When students are stressed, they turn to games: UBC professor explains psychology behind gaming

Between the Zoom calls, the constant stream of Canvas notifications and all the emotions that come with living through a global pandemic, UBC students have turned to video games as a way to escape the stressors of everyday life.

UBC professor and registered clinical psychologist Dr. Amori Mikami explained the psychology behind why students are turning to video games to escape from reality.

“It's enjoyable and it's pleasurable to experience a different world, to sometimes escape your current reality. You can also learn things to about that world or about yourself from just having a different experience and being able to see things in a different perspective,” said Mikami.

Mikami also explained how video games are produced by game designers “strictly for the purpose of helping people to explore new things” and that they provide the gamer with a sense of mastery over things — such as when one finds themselves getting better at a specific task within a game or when their character levels up.

The social aspect of gaming is also attractive to many students during stressful times. During the pandemic, with many in-person events cancelled or postponed indefinitely, students are looking for new ways to connect with friends and build community.

"There's an aspect of connecting with other players through the game where you might either collaborate to reach endgame goals,” said Mikami. “Sometimes it's [done in] a competitive structure where you are competing against other players,” said Mikami.

Mikami added that those games allow for social connection with other players.

A notable example of the community aspect of gaming in action is Among Us.

Among Us, an online multiplayer social deduction game, is a favourite of gamers and nongamers alike and its popularity is evident within the UBC student community.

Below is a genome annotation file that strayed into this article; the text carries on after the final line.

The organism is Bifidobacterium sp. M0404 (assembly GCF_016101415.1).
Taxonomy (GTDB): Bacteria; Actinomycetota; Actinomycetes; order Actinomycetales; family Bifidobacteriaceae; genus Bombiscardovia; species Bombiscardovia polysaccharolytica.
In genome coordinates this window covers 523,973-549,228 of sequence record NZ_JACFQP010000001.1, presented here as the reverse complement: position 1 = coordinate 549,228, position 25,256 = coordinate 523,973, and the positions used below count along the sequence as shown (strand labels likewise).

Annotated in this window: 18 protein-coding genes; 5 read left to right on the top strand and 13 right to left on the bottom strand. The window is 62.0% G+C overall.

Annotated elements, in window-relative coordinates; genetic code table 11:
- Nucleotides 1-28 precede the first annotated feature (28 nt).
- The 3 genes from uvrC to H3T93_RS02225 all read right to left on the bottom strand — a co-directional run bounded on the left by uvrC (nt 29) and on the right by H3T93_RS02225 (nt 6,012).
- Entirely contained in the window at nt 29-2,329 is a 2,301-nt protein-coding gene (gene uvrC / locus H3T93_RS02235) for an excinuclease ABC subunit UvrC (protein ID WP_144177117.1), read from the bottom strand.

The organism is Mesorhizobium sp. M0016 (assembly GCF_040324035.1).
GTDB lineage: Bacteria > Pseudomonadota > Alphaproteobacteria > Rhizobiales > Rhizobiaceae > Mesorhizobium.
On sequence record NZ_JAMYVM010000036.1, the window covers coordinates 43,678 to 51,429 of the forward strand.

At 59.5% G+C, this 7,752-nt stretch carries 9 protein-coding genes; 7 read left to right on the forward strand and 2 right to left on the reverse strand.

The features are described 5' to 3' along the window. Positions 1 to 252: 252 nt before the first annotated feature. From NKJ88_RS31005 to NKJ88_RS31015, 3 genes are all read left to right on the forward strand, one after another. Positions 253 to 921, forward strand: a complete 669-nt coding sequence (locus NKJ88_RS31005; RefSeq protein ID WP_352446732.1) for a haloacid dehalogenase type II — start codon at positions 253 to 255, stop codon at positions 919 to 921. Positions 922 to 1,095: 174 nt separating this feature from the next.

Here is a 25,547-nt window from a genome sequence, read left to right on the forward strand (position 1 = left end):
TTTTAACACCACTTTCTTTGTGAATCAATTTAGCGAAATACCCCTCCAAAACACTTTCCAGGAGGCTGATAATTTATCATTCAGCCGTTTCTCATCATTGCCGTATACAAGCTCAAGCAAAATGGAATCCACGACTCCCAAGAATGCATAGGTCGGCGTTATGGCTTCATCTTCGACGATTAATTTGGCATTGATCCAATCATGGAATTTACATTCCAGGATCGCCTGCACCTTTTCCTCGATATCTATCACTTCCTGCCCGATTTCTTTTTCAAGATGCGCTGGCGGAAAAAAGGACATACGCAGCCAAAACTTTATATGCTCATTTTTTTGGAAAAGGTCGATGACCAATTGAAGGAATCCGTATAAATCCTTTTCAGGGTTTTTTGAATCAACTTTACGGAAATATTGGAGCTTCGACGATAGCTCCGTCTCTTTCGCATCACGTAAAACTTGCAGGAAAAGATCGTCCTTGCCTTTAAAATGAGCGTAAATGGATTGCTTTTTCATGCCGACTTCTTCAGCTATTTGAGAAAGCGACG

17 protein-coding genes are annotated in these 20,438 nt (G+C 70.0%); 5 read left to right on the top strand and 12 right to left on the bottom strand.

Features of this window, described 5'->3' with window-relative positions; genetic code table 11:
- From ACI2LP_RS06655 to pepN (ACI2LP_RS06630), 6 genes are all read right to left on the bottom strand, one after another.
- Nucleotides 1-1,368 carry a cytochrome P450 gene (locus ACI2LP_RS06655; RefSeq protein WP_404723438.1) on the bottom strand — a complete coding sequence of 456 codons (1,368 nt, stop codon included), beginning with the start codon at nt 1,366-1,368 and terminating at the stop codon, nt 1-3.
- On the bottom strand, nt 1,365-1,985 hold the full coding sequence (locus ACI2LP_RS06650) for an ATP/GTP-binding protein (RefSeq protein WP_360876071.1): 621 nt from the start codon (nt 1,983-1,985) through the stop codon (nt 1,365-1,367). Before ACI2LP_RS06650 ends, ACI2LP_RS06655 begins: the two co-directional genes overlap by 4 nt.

In a survey of 124 UBC students, 52.8 per cent play Among Us at least once a week, yellow and white are the most popular colours of crewmates. Also, 40.7 per cent agree that red is the most sus, a term used to label suspicious players who may be the imposter.

You can’t go on a UBC student Facebook page without finding at least one Among Us event hosted by a club or organization. It’s an easy and fun way to escape reality, connect with friends and build community amidst remote learning and social distancing guidelines.

When asked why they play Among Us, UBC students responded with a variety of answers. Some mentioned that they find it fun or enjoy playing with friends while others find it an easy way to hold social events or destress after a long week of midterms.

Students don’t just choose relaxing social games to unwind after a long day of Collaborate Ultra classes. Many students turn to more stress-inducing games in which they are being chased or hunted or have to complete a task within a certain time limit.

Mikami explained that these games generate temporary stress, which is outweighed by the overall experience of the game, which is different from the stress experienced in students’ everyday lives.

With the explanation of the psychology behind gaming provided by Mikami, it shows how video games of all types, such as Among Us, offer an escape from the reality of being a university student during a global pandemic and provide a place to socialize and build community.